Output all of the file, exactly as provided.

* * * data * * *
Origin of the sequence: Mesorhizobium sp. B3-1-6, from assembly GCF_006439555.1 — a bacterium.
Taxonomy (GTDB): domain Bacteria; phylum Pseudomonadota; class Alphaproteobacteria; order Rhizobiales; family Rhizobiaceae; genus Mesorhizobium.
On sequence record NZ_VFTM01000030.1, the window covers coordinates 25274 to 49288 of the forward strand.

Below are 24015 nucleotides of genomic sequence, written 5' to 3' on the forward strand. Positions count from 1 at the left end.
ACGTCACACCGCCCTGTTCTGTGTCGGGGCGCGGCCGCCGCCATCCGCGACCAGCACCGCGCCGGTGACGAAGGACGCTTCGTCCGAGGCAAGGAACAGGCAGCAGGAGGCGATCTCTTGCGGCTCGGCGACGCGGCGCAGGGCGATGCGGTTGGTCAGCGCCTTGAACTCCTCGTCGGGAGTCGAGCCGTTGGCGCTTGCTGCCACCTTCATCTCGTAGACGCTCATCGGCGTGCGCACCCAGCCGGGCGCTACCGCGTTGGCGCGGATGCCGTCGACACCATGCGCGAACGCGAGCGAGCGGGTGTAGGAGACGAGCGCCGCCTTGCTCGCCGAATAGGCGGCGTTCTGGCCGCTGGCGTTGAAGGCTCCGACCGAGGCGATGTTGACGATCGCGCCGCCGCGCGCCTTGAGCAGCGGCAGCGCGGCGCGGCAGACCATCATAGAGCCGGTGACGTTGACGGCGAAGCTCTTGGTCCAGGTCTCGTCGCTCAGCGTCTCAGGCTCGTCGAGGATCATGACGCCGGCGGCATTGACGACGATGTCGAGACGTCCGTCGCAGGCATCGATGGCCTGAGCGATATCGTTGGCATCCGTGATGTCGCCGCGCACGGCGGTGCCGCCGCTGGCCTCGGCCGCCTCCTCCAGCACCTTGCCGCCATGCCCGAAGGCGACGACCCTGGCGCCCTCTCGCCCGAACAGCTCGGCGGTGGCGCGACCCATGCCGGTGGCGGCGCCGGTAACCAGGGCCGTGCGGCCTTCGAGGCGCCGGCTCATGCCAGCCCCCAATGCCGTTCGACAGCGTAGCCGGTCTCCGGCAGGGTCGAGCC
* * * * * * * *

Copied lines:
Origin of the sequence: Mesorhizobium sp. B3-1-6, from assembly GCF_006439555.1 — a bacterium.
Taxonomy (GTDB): domain Bacteria; phylum Pseudomonadota; class Alphaproteobacteria; order Rhizobiales; family Rhizobiaceae; genus Mesorhizobium.
On sequence record NZ_VFTM01000030.1, the window covers coordinates 25274 to 49288 of the forward strand.

Below are 24015 nucleotides of genomic sequence, written 5' to 3' on the forward strand. Positions count from 1 at the left end.
ACGTCACACCGCCCTGTTCTGTGTCGGGGCGCGGCCGCCGCCATCCGCGACCAGCACCGCGCCGGTGACGAAGGACGCTTCGTCCGAGGCAAGGAACAGGCAGCAGGAGGCGATCTCTTGCGGCTCGGCGACGCGGCGCAGGGCGATGCGGTTGGTCAGCGCCTTGAACTCCTCGTCGGGAGTCGAGCCGTTGGCGCTTGCTGCCACCTTCATCTCGTAGACGCTCATCGGCGTGCGCACCCAGCCGGGCGCTACCGCGTTGGCGCGGATGCCGTCGACACCATGCGCGAACGCGAGCGAGCGGGTGTAGGAGACGAGCGCCGCCTTGCTCGCCGAATAGGCGGCGTTCTGGCCGCTGGCGTTGAAGGCTCCGACCGAGGCGATGTTGACGATCGCGCCGCCGCGCGCCTTGAGCAGCGGCAGCGCGGCGCGGCAGACCATCATAGAGCCGGTGACGTTGACGGCGAAGCTCTTGGTCCAGGTCTCGTCGCTCAGCGTCTCAGGCTCGTCGAGGATCATGACGCCGGCGGCATTGACGACGATGTCGAGACGTCCGTCGCAGGCATCGATGGCCTGAGCGATATCGTTGGCATCCGTGATGTCGCCGCGCACGGCGGTGCCGCCGCTGGCCTCGGCCGCCTCCTCCAGCACCTTGCCGCCATGCCCGAAGGCGACGACCCTGGCGCCCTCTCGCCCGAACAGCTCGGCGGTGGCGCGACCCATGCCGGTGGCGGCGCCGGTAACCAGGGCCGTGCGGCCTTCGAGGCGCCGGCTCATGCCAGCCCCCAATGCCGTTCGACAGCGTAGCCGGTCTCCGGCAGGGTCGAGCC